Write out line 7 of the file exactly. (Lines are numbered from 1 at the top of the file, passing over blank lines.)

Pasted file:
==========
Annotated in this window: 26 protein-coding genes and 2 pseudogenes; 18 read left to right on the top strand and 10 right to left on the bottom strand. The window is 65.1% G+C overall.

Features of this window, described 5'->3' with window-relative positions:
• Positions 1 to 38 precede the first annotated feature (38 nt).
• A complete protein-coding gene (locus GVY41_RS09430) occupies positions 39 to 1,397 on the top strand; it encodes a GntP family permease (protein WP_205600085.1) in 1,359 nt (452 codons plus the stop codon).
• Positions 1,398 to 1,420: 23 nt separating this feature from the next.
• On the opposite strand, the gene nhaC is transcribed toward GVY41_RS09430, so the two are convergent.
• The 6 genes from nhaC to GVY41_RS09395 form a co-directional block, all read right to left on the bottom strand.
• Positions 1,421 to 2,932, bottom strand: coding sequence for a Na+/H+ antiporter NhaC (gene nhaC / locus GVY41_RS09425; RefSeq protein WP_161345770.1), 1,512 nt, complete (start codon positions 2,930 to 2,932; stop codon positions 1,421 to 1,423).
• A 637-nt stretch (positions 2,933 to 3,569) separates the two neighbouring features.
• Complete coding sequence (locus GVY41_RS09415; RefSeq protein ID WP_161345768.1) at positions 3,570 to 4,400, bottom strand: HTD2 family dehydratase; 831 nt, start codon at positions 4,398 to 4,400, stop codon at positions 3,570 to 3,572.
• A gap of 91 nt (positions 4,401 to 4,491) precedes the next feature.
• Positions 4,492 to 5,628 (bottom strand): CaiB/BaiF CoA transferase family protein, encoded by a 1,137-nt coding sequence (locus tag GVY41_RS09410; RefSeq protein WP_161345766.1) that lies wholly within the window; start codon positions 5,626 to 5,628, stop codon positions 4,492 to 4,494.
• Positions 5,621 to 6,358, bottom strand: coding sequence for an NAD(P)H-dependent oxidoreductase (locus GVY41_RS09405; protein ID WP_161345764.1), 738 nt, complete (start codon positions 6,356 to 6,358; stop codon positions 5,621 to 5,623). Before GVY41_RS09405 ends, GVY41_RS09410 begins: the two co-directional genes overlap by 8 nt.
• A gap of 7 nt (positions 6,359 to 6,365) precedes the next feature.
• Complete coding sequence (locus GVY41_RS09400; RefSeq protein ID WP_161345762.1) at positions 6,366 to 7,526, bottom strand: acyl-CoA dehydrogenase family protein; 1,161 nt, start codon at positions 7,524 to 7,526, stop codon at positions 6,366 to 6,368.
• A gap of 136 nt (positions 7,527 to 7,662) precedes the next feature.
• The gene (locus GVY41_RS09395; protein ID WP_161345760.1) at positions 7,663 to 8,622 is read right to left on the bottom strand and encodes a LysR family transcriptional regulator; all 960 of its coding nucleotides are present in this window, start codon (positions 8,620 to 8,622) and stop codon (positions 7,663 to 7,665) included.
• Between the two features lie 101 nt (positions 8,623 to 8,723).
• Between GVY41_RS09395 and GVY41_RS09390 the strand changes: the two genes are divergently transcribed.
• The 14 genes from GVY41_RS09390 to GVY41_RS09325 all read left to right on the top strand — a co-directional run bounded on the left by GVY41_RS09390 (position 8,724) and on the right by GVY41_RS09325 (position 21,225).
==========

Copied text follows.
• The 6 genes from nhaC to GVY41_RS09395 form a co-directional block, all read right to left on the bottom strand.